US auto-generated map Legend USGS Logo
Alaska auto-generated map
Alaska
Hawaii auto-generated map
Hawaii
Caribbean auto-generated map
Puerto Rico &
Virgin Islands
Guam auto-generated map
Guam Saipan
Interactive maps: Point Distribution Maps

Nonindigenous Occurrences:

Table 1. States with nonindigenous occurrences, the earliest and latest observations in each state, and the tally and names of HUCs with observations†. Names and dates are hyperlinked to their relevant specimen records. The list of references for all nonindigenous occurrences of Chelydra serpentina are found here.

StateYear of earliest observationYear of last observationTotal HUCs with observations†HUCs with observations†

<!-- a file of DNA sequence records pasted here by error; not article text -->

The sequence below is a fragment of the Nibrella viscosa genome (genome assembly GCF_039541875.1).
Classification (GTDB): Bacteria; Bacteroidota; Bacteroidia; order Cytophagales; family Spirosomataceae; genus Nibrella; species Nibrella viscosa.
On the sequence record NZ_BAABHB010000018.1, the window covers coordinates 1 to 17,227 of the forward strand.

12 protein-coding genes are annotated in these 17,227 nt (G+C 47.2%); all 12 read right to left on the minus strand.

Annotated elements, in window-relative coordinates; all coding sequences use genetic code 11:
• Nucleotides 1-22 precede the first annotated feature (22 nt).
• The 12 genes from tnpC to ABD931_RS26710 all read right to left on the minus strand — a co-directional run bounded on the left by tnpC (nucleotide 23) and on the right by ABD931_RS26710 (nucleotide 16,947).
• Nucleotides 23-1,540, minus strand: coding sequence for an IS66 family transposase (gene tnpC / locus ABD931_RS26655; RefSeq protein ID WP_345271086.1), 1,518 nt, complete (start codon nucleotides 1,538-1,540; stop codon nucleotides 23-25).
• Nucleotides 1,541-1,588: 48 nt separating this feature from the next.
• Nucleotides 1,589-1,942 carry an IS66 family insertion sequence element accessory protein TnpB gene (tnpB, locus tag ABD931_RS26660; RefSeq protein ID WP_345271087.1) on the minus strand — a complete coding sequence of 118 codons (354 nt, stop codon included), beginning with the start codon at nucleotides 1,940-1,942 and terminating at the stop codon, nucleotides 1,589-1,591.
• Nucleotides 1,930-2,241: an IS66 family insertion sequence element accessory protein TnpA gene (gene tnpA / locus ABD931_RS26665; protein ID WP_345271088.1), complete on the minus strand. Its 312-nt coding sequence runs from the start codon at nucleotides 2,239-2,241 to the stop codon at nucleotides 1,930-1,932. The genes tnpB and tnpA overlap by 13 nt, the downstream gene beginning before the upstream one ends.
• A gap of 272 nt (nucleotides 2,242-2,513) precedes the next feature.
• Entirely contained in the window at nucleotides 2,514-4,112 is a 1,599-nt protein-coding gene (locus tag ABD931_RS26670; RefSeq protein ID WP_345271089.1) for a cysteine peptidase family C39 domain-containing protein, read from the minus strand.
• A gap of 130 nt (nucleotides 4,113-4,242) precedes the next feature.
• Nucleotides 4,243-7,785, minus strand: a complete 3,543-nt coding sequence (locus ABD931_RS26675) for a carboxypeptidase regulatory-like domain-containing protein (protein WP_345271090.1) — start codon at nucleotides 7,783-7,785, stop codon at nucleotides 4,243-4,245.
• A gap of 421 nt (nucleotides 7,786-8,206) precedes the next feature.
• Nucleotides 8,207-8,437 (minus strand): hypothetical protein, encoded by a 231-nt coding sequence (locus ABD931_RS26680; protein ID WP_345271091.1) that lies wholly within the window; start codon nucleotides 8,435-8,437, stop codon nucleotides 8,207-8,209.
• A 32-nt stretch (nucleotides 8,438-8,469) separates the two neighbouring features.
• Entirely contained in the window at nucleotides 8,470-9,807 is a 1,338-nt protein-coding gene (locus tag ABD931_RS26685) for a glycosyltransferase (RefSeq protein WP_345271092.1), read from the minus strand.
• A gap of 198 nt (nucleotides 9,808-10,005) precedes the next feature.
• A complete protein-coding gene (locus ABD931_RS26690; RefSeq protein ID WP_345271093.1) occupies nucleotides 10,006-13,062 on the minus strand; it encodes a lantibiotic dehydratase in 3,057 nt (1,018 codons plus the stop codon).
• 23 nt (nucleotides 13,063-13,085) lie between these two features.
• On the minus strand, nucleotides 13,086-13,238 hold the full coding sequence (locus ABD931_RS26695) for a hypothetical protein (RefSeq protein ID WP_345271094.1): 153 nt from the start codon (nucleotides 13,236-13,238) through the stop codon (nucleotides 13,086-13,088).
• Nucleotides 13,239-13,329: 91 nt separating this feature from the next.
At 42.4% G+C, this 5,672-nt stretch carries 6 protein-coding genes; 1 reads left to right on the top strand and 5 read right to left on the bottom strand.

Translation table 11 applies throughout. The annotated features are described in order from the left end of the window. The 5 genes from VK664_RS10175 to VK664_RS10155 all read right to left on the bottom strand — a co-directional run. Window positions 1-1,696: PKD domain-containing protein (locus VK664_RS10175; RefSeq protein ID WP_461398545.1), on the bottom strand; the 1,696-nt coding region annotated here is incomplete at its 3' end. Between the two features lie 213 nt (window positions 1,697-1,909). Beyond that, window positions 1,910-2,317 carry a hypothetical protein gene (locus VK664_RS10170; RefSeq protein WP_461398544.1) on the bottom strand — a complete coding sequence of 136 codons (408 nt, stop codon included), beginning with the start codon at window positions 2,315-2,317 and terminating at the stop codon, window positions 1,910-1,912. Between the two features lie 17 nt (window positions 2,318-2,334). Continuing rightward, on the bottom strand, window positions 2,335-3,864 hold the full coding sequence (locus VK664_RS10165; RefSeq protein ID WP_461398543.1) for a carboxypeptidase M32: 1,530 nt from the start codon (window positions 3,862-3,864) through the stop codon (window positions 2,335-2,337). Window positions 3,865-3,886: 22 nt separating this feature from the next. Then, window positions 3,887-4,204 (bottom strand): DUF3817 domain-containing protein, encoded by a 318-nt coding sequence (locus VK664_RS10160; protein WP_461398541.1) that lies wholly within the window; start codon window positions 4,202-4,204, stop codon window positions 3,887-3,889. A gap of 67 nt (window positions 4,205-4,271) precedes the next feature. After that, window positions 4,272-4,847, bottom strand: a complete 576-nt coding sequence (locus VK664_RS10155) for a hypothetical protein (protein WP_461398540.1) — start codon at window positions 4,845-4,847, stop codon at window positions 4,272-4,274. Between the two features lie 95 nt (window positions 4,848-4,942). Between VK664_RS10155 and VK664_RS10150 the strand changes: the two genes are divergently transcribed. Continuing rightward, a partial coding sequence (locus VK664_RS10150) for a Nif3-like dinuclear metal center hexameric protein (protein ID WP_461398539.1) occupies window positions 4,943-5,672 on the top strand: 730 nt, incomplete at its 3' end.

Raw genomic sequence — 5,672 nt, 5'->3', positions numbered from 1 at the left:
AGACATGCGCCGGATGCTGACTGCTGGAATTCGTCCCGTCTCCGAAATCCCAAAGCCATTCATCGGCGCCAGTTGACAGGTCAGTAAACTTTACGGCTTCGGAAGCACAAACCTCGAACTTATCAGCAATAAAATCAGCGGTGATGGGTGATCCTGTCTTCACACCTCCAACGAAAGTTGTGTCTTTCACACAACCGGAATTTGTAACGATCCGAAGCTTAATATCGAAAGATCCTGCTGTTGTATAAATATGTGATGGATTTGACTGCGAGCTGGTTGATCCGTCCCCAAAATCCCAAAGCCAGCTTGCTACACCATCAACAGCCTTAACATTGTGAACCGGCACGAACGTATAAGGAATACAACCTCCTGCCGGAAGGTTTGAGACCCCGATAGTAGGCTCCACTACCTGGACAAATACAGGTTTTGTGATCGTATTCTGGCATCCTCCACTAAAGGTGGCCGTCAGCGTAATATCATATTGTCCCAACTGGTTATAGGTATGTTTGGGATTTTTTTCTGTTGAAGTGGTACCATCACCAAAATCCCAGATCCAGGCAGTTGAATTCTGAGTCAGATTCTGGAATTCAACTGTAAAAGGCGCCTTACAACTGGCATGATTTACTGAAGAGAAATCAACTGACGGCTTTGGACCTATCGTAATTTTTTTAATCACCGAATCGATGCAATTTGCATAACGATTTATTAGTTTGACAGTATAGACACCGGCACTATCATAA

Arizona198020061Lower Salt
California1967201516Antelope-Fremont Valleys; California Region; Central Coastal; Coyote; Lower Sacramento; San Diego; San Gabriel; San Luis Rey-Escondido; San Pablo Bay; Santa Barbara Coastal; Santa Clara; Seal Beach; Suisun Bay; Upper Cache; Upper Dry; Upper Poso
Colorado199819981Colorado Headwaters-Plateau
Florida201320131Florida Bay-Florida Keys
Guam199719981Guam
Idaho200920111Lower Boise
Nevada191519852Carson Desert; Diamond-Monitor Valleys
New Mexico197819941Rio Grande-Albuquerque
Oregon199320116Coos; Lower Columbia-Sandy; Lower Willamette; South Umpqua; Tualatin; Upper Willamette
Puerto Rico200620061Greater Antilles
Utah198519992Fort Pearce Wash; Jordan
Washington199519992Lake Washington; Nisqually

Table last updated 5/25/2018